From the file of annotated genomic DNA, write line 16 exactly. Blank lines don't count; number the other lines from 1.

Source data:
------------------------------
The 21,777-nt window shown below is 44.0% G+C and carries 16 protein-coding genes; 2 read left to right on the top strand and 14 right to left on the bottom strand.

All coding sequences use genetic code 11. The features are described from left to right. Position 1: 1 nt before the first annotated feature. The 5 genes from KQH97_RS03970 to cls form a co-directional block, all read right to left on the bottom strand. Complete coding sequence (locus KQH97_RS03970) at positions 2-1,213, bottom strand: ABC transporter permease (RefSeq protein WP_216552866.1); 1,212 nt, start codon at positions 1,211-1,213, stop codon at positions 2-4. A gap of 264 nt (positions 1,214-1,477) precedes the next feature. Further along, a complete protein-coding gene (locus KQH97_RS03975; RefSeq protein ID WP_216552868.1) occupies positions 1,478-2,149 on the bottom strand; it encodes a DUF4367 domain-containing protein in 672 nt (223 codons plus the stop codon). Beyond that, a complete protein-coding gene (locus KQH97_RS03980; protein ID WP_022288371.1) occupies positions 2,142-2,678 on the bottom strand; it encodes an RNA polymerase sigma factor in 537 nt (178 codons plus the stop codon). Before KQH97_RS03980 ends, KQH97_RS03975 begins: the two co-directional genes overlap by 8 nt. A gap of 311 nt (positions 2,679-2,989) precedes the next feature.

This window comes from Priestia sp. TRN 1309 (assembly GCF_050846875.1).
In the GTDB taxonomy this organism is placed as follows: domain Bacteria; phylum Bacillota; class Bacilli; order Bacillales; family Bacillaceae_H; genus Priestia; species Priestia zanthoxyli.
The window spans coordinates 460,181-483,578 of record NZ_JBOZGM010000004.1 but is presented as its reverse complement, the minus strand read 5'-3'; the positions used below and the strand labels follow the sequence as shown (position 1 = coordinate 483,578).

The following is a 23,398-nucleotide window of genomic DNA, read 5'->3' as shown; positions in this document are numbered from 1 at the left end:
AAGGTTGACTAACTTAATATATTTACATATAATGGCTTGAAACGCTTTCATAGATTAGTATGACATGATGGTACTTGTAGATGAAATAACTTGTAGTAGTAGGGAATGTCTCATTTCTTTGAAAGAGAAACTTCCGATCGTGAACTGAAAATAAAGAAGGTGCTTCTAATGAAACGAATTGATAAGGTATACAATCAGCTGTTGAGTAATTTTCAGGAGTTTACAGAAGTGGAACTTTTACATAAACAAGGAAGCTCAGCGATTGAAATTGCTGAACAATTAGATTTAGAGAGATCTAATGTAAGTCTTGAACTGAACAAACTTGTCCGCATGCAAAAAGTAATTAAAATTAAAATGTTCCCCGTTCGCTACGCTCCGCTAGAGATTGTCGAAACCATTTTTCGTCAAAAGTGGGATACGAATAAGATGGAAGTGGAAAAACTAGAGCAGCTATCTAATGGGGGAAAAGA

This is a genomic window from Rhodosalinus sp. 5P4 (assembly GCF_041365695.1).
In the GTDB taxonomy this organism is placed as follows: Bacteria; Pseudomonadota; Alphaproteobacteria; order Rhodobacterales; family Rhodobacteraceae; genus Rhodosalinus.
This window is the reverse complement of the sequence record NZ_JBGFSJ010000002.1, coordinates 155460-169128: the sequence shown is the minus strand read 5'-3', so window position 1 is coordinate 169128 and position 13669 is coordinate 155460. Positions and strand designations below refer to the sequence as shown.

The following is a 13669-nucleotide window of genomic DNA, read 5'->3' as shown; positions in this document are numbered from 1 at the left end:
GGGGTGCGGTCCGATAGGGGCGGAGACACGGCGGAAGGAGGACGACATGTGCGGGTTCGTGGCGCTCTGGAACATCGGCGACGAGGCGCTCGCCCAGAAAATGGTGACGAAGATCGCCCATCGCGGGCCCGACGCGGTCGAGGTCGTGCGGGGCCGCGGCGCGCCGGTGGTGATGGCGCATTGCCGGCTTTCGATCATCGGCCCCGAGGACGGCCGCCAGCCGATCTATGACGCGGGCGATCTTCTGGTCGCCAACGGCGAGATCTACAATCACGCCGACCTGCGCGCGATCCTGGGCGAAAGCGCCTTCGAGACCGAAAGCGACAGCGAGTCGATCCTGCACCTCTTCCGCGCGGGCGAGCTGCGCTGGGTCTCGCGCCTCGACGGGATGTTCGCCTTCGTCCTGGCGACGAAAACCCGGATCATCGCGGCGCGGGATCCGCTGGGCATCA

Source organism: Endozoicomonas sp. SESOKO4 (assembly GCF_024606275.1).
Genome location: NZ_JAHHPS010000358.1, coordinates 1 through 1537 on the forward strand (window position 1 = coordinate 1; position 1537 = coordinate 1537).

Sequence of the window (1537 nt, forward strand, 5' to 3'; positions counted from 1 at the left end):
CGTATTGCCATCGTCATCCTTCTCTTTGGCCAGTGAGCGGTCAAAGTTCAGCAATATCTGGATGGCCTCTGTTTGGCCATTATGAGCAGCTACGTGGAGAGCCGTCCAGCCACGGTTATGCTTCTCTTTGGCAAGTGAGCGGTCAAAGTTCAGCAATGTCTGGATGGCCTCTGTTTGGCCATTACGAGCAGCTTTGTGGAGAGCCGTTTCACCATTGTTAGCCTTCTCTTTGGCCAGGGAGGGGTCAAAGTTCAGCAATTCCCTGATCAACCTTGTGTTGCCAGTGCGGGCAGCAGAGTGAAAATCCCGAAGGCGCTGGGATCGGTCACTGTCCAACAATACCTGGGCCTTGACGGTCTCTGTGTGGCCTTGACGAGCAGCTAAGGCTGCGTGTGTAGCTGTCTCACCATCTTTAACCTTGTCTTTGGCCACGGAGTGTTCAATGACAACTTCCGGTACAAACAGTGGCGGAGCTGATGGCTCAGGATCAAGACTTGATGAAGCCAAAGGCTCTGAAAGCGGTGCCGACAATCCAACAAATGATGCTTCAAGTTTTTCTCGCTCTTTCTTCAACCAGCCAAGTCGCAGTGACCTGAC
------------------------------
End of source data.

CGTATTGCCATCGTCATCCTTCTCTTTGGCCAGTGAGCGGTCAAAGTTCAGCAATATCTGGATGGCCTCTGTTTGGCCATTATGAGCAGCTACGTGGAGAGCCGTCCAGCCACGGTTATGCTTCTCTTTGGCAAGTGAGCGGTCAAAGTTCAGCAATGTCTGGATGGCCTCTGTTTGGCCATTACGAGCAGCTTTGTGGAGAGCCGTTTCACCATTGTTAGCCTTCTCTTTGGCCAGGGAGGGGTCAAAGTTCAGCAATTCCCTGATCAACCTTGTGTTGCCAGTGCGGGCAGCAGAGTGAAAATCCCGAAGGCGCTGGGATCGGTCACTGTCCAACAATACCTGGGCCTTGACGGTCTCTGTGTGGCCTTGACGAGCAGCTAAGGCTGCGTGTGTAGCTGTCTCACCATCTTTAACCTTGTCTTTGGCCACGGAGTGTTCAATGACAACTTCCGGTACAAACAGTGGCGGAGCTGATGGCTCAGGATCAAGACTTGATGAAGCCAAAGGCTCTGAAAGCGGTGCCGACAATCCAACAAATGATGCTTCAAGTTTTTCTCGCTCTTTCTTCAACCAGCCAAGTCGCAGTGACCTGAC